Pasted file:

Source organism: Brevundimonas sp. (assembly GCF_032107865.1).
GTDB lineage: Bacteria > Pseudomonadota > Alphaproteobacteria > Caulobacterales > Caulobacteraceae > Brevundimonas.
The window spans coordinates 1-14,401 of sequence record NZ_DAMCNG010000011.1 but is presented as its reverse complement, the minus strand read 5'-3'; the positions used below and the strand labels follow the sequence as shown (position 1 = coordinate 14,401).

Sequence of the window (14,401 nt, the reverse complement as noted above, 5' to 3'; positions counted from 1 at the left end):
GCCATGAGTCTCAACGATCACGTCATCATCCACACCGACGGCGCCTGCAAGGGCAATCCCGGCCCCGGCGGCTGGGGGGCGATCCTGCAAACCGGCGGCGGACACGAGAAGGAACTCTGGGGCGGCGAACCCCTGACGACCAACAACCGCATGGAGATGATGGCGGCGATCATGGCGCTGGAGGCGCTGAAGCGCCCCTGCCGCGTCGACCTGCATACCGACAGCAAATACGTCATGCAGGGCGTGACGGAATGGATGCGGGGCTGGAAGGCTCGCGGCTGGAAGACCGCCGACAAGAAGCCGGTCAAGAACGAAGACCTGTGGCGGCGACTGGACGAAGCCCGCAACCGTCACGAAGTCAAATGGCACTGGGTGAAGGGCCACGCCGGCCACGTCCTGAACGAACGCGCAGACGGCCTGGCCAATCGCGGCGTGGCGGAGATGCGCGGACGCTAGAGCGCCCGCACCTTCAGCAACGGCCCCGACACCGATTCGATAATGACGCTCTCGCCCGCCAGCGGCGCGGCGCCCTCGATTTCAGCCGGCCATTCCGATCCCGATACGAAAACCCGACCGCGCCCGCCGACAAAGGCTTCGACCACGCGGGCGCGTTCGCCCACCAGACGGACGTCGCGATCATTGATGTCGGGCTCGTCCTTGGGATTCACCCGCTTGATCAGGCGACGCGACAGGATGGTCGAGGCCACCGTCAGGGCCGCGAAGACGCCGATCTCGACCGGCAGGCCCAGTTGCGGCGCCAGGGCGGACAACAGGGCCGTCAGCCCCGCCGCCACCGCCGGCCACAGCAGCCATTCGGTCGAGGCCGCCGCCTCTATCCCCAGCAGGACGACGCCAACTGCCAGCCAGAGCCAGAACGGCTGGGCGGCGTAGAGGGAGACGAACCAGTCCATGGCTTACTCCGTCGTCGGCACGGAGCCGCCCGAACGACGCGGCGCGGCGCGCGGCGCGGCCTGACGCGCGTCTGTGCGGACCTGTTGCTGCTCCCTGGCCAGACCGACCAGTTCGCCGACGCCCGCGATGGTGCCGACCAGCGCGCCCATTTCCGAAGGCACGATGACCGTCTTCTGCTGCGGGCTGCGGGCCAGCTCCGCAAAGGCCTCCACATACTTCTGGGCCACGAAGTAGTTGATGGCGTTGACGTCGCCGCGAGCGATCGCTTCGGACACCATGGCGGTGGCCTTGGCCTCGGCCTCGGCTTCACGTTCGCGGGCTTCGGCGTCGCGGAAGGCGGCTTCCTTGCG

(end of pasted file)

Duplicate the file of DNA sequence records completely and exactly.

Source organism: Brevundimonas sp. (assembly GCF_032107865.1).
GTDB lineage: Bacteria > Pseudomonadota > Alphaproteobacteria > Caulobacterales > Caulobacteraceae > Brevundimonas.
The window spans coordinates 1-14,401 of sequence record NZ_DAMCNG010000011.1 but is presented as its reverse complement, the minus strand read 5'-3'; the positions used below and the strand labels follow the sequence as shown (position 1 = coordinate 14,401).

Sequence of the window (14,401 nt, the reverse complement as noted above, 5' to 3'; positions counted from 1 at the left end):
GCCATGAGTCTCAACGATCACGTCATCATCCACACCGACGGCGCCTGCAAGGGCAATCCCGGCCCCGGCGGCTGGGGGGCGATCCTGCAAACCGGCGGCGGACACGAGAAGGAACTCTGGGGCGGCGAACCCCTGACGACCAACAACCGCATGGAGATGATGGCGGCGATCATGGCGCTGGAGGCGCTGAAGCGCCCCTGCCGCGTCGACCTGCATACCGACAGCAAATACGTCATGCAGGGCGTGACGGAATGGATGCGGGGCTGGAAGGCTCGCGGCTGGAAGACCGCCGACAAGAAGCCGGTCAAGAACGAAGACCTGTGGCGGCGACTGGACGAAGCCCGCAACCGTCACGAAGTCAAATGGCACTGGGTGAAGGGCCACGCCGGCCACGTCCTGAACGAACGCGCAGACGGCCTGGCCAATCGCGGCGTGGCGGAGATGCGCGGACGCTAGAGCGCCCGCACCTTCAGCAACGGCCCCGACACCGATTCGATAATGACGCTCTCGCCCGCCAGCGGCGCGGCGCCCTCGATTTCAGCCGGCCATTCCGATCCCGATACGAAAACCCGACCGCGCCCGCCGACAAAGGCTTCGACCACGCGGGCGCGTTCGCCCACCAGACGGACGTCGCGATCATTGATGTCGGGCTCGTCCTTGGGATTCACCCGCTTGATCAGGCGACGCGACAGGATGGTCGAGGCCACCGTCAGGGCCGCGAAGACGCCGATCTCGACCGGCAGGCCCAGTTGCGGCGCCAGGGCGGACAACAGGGCCGTCAGCCCCGCCGCCACCGCCGGCCACAGCAGCCATTCGGTCGAGGCCGCCGCCTCTATCCCCAGCAGGACGACGCCAACTGCCAGCCAGAGCCAGAACGGCTGGGCGGCGTAGAGGGAGACGAACCAGTCCATGGCTTACTCCGTCGTCGGCACGGAGCCGCCCGAACGACGCGGCGCGGCGCGCGGCGCGGCCTGACGCGCGTCTGTGCGGACCTGTTGCTGCTCCCTGGCCAGACCGACCAGTTCGCCGACGCCCGCGATGGTGCCGACCAGCGCGCCCATTTCCGAAGGCACGATGACCGTCTTCTGCTGCGGGCTGCGGGCCAGCTCCGCAAAGGCCTCCACATACTTCTGGGCCACGAAGTAGTTGATGGCGTTGACGTCGCCGCGAGCGATCGCTTCGGACACCATGGCGGTGGCCTTGGCCTCGGCCTCGGCTTCACGTTCGCGGGCTTCGGCGTCGCGGAAGGCGGCTTCCTTGCG